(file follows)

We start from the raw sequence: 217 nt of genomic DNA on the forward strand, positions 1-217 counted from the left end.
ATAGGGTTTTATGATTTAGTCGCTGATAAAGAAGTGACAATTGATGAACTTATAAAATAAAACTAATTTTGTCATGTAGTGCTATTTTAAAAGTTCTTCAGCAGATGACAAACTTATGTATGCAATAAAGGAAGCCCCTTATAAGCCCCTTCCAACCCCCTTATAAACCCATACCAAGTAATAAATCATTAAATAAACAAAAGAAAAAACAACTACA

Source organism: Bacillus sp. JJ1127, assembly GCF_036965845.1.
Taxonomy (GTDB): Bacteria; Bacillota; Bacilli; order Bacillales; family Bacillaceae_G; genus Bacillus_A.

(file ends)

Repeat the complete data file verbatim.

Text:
We start from the raw sequence: 217 nt of genomic DNA on the forward strand, positions 1-217 counted from the left end.
ATAGGGTTTTATGATTTAGTCGCTGATAAAGAAGTGACAATTGATGAACTTATAAAATAAAACTAATTTTGTCATGTAGTGCTATTTTAAAAGTTCTTCAGCAGATGACAAACTTATGTATGCAATAAAGGAAGCCCCTTATAAGCCCCTTCCAACCCCCTTATAAACCCATACCAAGTAATAAATCATTAAATAAACAAAAGAAAAAACAACTACA

Source organism: Bacillus sp. JJ1127, assembly GCF_036965845.1.
Taxonomy (GTDB): Bacteria; Bacillota; Bacilli; order Bacillales; family Bacillaceae_G; genus Bacillus_A.